There is indication in what the Lord said about being in the temple that they really had no reason for Judas in that they knew Christ and what He looked like. One of my professors years ago suggested the following as a reason for needing Judas. "The Romans might have seen and known the Lord but how much can you see by torchlight - anyway those Jews all look alike so who would be able to tell Jesus from the rest?"
Of course the Romans were not the ones that wanted Him arrested and we do not know that Romans were in the group but John seems to leave that possibility open when he mentions (John 18:3) "Judas then, having received the band of soldiers , and officers from the chief priests and the Pharisees, cometh thither with lanterns and torches and weapons." Whether the solders and officers were Roman or Jewish we do not know at this point.
Matthew 26:53 brings up another interesting topic. "Or thinkest thou that I cannot beseech my Father, and he shall even now send me more than twelve legions of angels?" Imagine the shock on the part of the Jews if this had happened. This proves that Christ GAVE His life rather than it being taken from Him. At any point in the process from the arrest to the death, He could have stopped the whole process by seeking the assistance of the Father.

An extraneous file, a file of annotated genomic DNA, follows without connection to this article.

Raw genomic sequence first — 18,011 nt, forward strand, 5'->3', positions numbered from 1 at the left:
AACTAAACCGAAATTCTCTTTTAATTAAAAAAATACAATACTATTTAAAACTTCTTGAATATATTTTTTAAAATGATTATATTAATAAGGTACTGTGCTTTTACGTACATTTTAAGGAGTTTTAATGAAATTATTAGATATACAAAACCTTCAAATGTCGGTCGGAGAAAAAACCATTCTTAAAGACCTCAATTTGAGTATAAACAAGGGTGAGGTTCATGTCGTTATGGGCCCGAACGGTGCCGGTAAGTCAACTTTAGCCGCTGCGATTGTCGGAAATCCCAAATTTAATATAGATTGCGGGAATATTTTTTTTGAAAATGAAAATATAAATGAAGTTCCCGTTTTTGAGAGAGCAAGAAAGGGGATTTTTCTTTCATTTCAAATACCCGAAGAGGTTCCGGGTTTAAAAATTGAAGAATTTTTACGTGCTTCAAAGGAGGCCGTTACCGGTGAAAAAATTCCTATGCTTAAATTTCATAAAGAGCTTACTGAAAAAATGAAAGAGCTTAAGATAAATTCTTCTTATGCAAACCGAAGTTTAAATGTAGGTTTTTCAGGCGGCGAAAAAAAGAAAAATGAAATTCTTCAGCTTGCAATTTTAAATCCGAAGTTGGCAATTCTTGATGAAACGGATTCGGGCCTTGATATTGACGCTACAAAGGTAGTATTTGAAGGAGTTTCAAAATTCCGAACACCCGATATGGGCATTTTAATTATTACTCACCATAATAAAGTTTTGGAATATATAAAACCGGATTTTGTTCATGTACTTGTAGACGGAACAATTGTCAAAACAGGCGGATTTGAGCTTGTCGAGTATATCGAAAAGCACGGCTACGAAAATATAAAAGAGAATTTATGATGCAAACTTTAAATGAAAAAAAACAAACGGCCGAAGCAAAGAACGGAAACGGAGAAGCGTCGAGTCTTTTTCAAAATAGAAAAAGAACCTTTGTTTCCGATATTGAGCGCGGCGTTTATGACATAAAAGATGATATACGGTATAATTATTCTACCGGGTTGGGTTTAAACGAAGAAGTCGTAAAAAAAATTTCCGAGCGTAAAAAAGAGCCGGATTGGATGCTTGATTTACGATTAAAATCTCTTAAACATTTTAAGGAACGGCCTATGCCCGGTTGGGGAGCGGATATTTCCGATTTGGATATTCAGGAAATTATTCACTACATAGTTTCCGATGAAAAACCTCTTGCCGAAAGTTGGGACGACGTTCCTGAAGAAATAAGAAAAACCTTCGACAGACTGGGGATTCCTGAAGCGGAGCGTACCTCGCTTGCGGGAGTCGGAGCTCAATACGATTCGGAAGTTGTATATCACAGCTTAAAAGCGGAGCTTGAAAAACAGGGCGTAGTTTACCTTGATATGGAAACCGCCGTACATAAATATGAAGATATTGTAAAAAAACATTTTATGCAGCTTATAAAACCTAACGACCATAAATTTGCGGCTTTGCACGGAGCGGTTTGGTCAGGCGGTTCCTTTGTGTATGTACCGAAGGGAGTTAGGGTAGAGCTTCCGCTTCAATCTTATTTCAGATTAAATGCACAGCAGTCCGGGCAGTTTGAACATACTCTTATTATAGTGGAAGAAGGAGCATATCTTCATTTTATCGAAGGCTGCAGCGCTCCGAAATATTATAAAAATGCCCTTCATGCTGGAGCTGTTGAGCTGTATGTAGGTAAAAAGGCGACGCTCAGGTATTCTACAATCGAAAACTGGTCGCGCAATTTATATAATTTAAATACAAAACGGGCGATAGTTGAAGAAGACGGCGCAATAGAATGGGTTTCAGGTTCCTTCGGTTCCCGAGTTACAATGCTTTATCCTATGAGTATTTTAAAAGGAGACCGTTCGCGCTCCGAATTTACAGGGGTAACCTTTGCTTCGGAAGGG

His having this knowledge also relates to His prayer in the garden asking for all of this to go away but submitting to the Father’s will. He could have simply stopped it all; yet He submitted to God and went forward with what He knew was about to come to pass.
Now being the worrywart that I have been known to be, I think I would have considered going home after such a comment if I were with the Jewish leaders. I cannot imagine twelve angels being a good sight at that moment much less twelve legion! My guess is I am out of there withsuch possibilities unless I really was convinced that this guy was a nut case.
50 And they all forsook him, and fled. 51 And there followed him a certain young man, having a linen cloth cast about his naked body; and the young men laid hold on him: 52 And he left the linen cloth, and fled from them naked. 53 And they led Jesus away to the high priest: and with him were assembled all the chief priests and the elders and the scribes.